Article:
This is more personal and helps them know you view them as an individual and not a stereotypical “TBI survivor.”

How to Talk to Someone With Brain Injury

woman talking to someone with a brain injury

Now that we’ve looked at some things you should not say to a person with brain injury, let’s discuss some positive things you can do.

The following are a few ways to ensure that you have a great conversation with people who struggle with the effects of brain injury:

  • Get their attention. Don’t start talking until you are sure that they hear you. Many TBI patients struggle with hearing loss, so if they are not looking directly at you, they likely will not realize you are speaking.
  • Make sure they are comfortable. If you want to have an extended conversation, make sure they are sitting down so they can pay attention without spending too much energy. Also, ask them where they prefer you to sit. Some don’t mind if you are close enough to touch, but some do. Respect their boundaries.
  • Stay on one topic at a time. A brain injury can make it more difficult to follow conversations. Therefore it’s best not to jump back and forth between topics. If you want to change the subject, let them know beforehand so they have time to prepare.
  • Give them time to respond. It can take a person with brain injury longer to respond or find their point than it does for other people. Be patient and avoid putting words into their mouth.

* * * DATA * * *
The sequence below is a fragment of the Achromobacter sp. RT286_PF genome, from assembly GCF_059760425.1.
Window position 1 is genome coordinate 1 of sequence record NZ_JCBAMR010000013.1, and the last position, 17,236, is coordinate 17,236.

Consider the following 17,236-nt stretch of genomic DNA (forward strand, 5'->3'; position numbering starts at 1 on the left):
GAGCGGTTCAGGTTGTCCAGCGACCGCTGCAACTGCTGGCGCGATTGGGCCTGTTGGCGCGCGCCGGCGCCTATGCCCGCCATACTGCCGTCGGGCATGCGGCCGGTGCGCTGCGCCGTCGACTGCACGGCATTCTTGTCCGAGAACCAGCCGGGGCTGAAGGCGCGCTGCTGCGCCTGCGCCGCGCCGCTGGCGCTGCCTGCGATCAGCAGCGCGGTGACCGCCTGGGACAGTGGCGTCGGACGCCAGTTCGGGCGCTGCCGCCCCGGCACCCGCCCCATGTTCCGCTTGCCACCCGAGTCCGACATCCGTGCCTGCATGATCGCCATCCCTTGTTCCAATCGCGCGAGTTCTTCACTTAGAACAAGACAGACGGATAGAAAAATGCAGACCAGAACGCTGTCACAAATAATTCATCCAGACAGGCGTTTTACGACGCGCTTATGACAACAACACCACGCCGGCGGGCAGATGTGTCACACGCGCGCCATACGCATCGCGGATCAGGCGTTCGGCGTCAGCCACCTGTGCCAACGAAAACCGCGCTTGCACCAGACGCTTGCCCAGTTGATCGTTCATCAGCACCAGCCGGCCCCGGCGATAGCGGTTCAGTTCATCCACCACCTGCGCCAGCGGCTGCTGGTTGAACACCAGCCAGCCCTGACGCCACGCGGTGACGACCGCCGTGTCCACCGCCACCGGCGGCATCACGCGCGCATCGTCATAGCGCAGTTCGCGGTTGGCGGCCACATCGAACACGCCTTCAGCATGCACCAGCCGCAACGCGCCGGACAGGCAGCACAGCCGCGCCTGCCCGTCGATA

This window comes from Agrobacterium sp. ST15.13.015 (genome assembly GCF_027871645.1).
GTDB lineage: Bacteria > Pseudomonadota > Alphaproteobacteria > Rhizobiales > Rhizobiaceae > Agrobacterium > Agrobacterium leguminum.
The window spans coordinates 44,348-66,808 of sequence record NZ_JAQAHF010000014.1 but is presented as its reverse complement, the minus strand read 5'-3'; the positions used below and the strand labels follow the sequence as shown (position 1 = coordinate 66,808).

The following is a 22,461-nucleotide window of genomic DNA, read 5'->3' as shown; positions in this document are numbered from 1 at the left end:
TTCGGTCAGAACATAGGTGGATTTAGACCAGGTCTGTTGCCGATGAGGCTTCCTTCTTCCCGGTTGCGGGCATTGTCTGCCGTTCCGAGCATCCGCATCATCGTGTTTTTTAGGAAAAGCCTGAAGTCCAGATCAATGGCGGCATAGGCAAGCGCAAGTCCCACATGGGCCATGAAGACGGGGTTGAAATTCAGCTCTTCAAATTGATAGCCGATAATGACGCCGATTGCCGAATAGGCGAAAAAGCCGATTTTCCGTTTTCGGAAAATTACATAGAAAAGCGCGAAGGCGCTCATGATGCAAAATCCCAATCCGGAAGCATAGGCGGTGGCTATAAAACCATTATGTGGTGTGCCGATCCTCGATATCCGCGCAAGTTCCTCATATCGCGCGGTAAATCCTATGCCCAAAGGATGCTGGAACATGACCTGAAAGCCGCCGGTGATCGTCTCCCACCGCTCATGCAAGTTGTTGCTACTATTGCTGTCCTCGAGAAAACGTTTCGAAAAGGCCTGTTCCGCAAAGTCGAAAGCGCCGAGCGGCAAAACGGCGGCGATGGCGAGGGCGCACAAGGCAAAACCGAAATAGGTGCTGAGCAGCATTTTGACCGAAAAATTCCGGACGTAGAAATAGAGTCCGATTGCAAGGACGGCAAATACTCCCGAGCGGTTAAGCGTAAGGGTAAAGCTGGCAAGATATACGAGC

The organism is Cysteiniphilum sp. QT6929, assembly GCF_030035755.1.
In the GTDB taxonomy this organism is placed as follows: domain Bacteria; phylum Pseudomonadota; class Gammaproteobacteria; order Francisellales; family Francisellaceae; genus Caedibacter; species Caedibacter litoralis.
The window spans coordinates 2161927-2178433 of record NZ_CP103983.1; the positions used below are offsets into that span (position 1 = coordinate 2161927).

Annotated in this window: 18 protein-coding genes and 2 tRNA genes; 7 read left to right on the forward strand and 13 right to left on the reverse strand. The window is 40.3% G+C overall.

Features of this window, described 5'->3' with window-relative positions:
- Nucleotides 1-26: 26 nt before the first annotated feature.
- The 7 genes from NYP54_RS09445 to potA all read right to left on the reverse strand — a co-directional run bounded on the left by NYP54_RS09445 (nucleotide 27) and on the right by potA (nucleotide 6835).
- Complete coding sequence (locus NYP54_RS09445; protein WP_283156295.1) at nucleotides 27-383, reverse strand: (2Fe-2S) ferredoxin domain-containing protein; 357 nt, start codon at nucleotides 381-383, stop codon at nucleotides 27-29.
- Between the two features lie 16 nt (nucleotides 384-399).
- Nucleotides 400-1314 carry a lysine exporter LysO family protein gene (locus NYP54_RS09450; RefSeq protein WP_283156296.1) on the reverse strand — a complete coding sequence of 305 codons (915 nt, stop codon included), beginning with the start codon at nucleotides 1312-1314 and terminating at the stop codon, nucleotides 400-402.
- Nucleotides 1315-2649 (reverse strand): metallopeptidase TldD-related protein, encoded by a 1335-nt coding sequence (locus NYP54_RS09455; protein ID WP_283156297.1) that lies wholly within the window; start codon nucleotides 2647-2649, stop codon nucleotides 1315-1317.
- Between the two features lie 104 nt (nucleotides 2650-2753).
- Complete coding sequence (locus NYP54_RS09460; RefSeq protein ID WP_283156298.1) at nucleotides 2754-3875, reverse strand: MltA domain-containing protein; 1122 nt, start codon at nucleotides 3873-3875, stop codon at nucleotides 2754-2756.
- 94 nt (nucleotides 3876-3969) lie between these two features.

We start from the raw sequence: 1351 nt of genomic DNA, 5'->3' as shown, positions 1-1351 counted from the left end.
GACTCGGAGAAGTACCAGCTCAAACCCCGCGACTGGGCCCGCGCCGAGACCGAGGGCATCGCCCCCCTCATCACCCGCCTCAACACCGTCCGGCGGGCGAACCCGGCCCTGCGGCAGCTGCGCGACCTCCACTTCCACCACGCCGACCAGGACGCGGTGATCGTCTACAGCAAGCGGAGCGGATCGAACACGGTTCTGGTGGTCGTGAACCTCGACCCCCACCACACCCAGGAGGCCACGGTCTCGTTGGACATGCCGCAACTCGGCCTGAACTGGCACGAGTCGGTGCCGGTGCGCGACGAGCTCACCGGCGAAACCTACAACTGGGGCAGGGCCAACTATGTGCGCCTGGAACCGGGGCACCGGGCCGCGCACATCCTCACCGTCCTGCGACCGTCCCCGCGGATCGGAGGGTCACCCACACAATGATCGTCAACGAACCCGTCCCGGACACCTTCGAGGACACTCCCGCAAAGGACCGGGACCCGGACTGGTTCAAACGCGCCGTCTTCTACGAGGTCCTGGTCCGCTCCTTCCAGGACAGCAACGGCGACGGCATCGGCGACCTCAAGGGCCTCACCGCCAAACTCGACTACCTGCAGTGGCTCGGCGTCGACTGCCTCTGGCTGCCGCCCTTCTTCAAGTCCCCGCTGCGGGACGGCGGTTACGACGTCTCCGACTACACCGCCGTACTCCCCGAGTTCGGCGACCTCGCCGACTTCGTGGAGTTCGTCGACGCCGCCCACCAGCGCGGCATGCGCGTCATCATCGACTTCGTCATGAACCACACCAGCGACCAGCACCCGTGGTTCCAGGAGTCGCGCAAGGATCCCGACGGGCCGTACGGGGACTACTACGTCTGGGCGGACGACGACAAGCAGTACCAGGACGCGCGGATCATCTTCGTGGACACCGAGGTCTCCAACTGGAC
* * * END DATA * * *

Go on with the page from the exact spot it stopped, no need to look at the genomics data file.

• Include them. TBI survivors are often hesitant to add to a conversation on their own. Take the initiative. If there is a group conversation happening, invite them to join in.

These are just a few ways to help you make talking to someone with brain injury a success.

Talking to People With Brain Injury: Conclusion

Talking to someone with a brain injury can feel intimidating at first. You may be worried about what to say or about accidentally offending them.

While there are a few things you should try to avoid saying, for the most part, talking to someone with a brain injury is the same as talking to any other person.

Just be respectful and treat them as an individual with their own point of view and feelings. If you can do that, having meaningful conversations will become much easier again.